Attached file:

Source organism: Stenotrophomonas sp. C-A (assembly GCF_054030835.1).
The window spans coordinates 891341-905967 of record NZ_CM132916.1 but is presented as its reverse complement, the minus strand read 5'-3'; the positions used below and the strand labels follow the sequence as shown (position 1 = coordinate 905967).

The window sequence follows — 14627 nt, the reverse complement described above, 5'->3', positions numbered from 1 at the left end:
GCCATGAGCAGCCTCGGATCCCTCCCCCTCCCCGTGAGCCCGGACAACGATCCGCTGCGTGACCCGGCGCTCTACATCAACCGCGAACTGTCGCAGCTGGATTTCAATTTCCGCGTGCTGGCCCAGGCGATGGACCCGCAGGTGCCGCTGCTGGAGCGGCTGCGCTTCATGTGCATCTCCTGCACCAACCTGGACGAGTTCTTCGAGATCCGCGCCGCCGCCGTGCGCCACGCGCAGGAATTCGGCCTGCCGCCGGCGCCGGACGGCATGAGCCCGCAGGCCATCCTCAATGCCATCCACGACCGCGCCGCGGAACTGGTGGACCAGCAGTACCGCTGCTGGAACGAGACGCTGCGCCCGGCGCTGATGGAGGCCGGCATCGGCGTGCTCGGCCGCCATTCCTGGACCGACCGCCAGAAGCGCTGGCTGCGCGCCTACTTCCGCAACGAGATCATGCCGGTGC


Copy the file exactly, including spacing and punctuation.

Source organism: Stenotrophomonas sp. C-A (assembly GCF_054030835.1).
The window spans coordinates 891341-905967 of record NZ_CM132916.1 but is presented as its reverse complement, the minus strand read 5'-3'; the positions used below and the strand labels follow the sequence as shown (position 1 = coordinate 905967).

The window sequence follows — 14627 nt, the reverse complement described above, 5'->3', positions numbered from 1 at the left end:
GCCATGAGCAGCCTCGGATCCCTCCCCCTCCCCGTGAGCCCGGACAACGATCCGCTGCGTGACCCGGCGCTCTACATCAACCGCGAACTGTCGCAGCTGGATTTCAATTTCCGCGTGCTGGCCCAGGCGATGGACCCGCAGGTGCCGCTGCTGGAGCGGCTGCGCTTCATGTGCATCTCCTGCACCAACCTGGACGAGTTCTTCGAGATCCGCGCCGCCGCCGTGCGCCACGCGCAGGAATTCGGCCTGCCGCCGGCGCCGGACGGCATGAGCCCGCAGGCCATCCTCAATGCCATCCACGACCGCGCCGCGGAACTGGTGGACCAGCAGTACCGCTGCTGGAACGAGACGCTGCGCCCGGCGCTGATGGAGGCCGGCATCGGCGTGCTCGGCCGCCATTCCTGGACCGACCGCCAGAAGCGCTGGCTGCGCGCCTACTTCCGCAACGAGATCATGCCGGTGC